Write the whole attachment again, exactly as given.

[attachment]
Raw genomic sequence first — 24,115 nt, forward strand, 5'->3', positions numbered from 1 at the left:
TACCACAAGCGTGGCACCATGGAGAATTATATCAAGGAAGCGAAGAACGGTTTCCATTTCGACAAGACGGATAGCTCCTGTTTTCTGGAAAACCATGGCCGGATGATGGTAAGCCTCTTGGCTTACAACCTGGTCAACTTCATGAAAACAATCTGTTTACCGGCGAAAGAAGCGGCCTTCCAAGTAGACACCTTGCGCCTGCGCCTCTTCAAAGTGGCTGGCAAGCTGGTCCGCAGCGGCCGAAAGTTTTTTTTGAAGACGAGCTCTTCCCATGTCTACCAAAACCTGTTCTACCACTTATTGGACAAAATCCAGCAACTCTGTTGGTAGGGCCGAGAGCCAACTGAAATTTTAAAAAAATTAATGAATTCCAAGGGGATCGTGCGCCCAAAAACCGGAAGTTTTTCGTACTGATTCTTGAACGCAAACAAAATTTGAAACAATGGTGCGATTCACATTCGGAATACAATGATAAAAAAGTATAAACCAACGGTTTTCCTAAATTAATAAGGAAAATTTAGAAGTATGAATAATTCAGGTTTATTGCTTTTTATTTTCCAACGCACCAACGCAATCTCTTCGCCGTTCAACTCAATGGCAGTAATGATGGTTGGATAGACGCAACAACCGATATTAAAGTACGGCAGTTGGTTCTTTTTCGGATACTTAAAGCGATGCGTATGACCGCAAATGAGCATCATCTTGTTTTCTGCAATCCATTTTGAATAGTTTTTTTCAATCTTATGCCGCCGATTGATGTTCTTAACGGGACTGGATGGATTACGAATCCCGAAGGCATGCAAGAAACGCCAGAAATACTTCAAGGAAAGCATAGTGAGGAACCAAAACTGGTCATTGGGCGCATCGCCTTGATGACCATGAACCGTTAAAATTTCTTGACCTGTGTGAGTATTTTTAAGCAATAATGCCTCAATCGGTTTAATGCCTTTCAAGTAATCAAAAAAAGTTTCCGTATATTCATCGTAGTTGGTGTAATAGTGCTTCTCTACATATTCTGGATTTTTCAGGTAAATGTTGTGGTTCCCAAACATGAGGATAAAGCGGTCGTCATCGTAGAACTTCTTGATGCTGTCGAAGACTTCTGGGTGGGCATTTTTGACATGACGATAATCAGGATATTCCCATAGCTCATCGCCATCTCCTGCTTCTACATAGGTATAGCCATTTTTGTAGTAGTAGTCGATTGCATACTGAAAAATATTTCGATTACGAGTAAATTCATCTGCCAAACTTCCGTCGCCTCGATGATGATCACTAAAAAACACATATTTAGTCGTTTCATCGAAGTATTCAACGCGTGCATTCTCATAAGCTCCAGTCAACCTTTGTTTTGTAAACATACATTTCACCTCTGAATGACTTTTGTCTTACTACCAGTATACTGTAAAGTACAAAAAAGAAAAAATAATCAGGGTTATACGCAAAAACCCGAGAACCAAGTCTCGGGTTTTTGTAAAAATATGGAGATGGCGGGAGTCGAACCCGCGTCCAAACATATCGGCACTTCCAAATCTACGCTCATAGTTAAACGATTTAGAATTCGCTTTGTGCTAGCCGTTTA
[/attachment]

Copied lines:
Raw genomic sequence first — 24,115 nt, forward strand, 5'->3', positions numbered from 1 at the left:
TACCACAAGCGTGGCACCATGGAGAATTATATCAAGGAAGCGAAGAACGGTTTCCATTTCGACAAGACGGATAGCTCCTGTTTTCTGGAAAACCATGGCCGGATGATGGTAAGCCTCTTGGCTTACAACCTGGTCAACTTCATGAAAACAATCTGTTTACCGGCGAAAGAAGCGGCCTTCCAAGTAGACACCTTGCGCCTGCGCCTCTTCAAAGTGGCTGGCAAGCTGGTCCGCAGCGGCCGAAAGTTTTTTTTGAAGACGAGCTCTTCCCATGTCTACCAAAACCTGTTCTACCACTTATTGGACAAAATCCAGCAACTCTGTTGGTAGGGCCGAGAGCCAACTGAAATTTTAAAAAAATTAATGAATTCCAAGGGGATCGTGCGCCCAAAAACCGGAAGTTTTTCGTACTGATTCTTGAACGCAAACAAAATTTGAAACAATGGTGCGATTCACATTCGGAATACAATGATAAAAAAGTATAAACCAACGGTTTTCCTAAATTAATAAGGAAAATTTAGAAGTATGAATAATTCAGGTTTATTGCTTTTTATTTTCCAACGCACCAACGCAATCTCTTCGCCGTTCAACTCAATGGCAGTAATGATGGTTGGATAGACGCAACAACCGATATTAAAGTACGGCAGTTGGTTCTTTTTCGGATACTTAAAGCGATGCGTATGACCGCAAATGAGCATCATCTTGTTTTCTGCAATCCATTTTGAATAGTTTTTTTCAATCTTATGCCGCCGATTGATGTTCTTAACGGGACTGGATGGATTACGAATCCCGAAGGCATGCAAGAAACGCCAGAAATACTTCAAGGAAAGCATAGTGAGGAACCAAAACTGGTCATTGGGCGCATCGCCTTGATGACCATGAACCGTTAAAATTTCTTGACCTGTGTGAGTATTTTTAAGCAATAATGCCTCAATCGGTTTAATGCCTTTCAAGTAATCAAAAAAAGTTTCCGTATATTCATCGTAGTTGGTGTAATAGTGCTTCTCTACATATTCTGGATTTTTCAGGTAAATGTTGTGGTTCCCAAACATGAGGATAAAGCGGTCGTCATCGTAGAACTTCTTGATGCTGTCGAAGACTTCTGGGTGGGCATTTTTGACATGACGATAATCAGGATATTCCCATAGCTCATCGCCATCTCCTGCTTCTACATAGGTATAGCCATTTTTGTAGTAGTAGTCGATTGCATACTGAAAAATATTTCGATTACGAGTAAATTCATCTGCCAAACTTCCGTCGCCTCGATGATGATCACTAAAAAACACATATTTAGTCGTTTCATCGAAGTATTCAACGCGTGCATTCTCATAAGCTCCAGTCAACCTTTGTTTTGTAAACATACATTTCACCTCTGAATGACTTTTGTCTTACTACCAGTATACTGTAAAGTACAAAAAAGAAAAAATAATCAGGGTTATACGCAAAAACCCGAGAACCAAGTCTCGGGTTTTTGTAAAAATATGGAGATGGCGGGAGTCGAACCCGCGTCCAAACATATCGGCACTTCCAAATCTACGCTCATAGTTAAACGATTTAGAATTCGCTTTGTGCTAGCCGTTTA